VATS Drainage of Large Pre- and Bilateral Paravertebral Abscess
The patient is a twenty-two-year-old man. He presented to the outpatient clinic with complaints of severe back ache for six months along with weight loss. The pain was partially responsive to analgesics. He gave a history of Pott’s Spine for which he received anti-tuberculous treatment (ATT) for twelve months in 2018.
On examination, the patient was afebrile. He was hemodynamically stable. There were no palpable lymph nodes. There was no obvious deformity or swelling on the back and the entire spine was non-tender. A spine MRI revealed a large pre- and bilateral paravertebral abscess extending from C7 to D12 vertebra level with few septations in the collection. There was no evidence of destruction of the vertebral bodies.
The patient was taken up for a VATS drainage of the large abscess collection. He was intubated with a double lumen endotracheal tube and positioned in left lateral decubitus. The surgeon and assistant stood anterior to the patient, and two ports were created for the camera and working instruments.
Thoracoscopic inspection revealed dense adhesions of the right lung to the chest wall, especially of the upper lobe. Complete adhesiolysis was done to fully mobilize the lung. Following release of the adhesions, the complete extent of the abscess could be visualized. The abscess was punctured at its most prominent point and around one liter of purulent fluid was drained. The abscess cavity was then deroofed. Few thick septations were present in the abscess cavity, which were broken or excised. The left side of the paravertebral abscess was also completely drained under vision by passing the suction, via the prevertebral space, into the left paravertebral gutter. The redundant abscess roof and walls were then excised using energized dissection.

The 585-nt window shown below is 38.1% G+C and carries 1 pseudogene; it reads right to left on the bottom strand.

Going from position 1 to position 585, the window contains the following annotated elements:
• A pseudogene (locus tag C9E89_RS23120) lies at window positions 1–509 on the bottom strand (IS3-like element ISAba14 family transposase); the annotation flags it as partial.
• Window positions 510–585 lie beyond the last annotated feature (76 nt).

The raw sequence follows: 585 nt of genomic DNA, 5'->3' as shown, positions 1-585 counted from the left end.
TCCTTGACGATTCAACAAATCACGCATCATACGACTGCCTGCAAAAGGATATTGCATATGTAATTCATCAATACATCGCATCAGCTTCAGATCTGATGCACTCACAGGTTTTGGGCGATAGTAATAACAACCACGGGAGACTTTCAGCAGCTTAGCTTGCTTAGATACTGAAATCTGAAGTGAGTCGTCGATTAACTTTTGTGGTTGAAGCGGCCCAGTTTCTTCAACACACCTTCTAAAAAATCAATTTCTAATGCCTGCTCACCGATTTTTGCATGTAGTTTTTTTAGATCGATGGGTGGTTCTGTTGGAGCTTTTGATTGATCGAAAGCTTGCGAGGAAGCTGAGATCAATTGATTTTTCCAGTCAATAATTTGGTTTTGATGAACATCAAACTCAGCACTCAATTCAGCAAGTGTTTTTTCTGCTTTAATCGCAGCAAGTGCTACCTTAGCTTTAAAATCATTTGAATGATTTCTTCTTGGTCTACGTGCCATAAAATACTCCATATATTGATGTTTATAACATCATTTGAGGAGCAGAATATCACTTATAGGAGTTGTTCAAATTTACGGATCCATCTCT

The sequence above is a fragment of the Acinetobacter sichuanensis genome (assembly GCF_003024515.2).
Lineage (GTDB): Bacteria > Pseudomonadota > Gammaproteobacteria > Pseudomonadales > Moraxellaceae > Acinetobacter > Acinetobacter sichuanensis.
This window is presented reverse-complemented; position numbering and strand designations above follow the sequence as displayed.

Next, the pleural cavity was washed with a small mix of povidone iodine and hydrogen peroxide followed by copious amounts of saline. A single number 28 chest drain was placed posteriorly, and the lung was expanded completely.
The histopathology of the abscess wall tissue, MTB GeneXpert, and fluid analysis were all positive for Mycobacterium tuberculosis and the patient was restarted on ATT.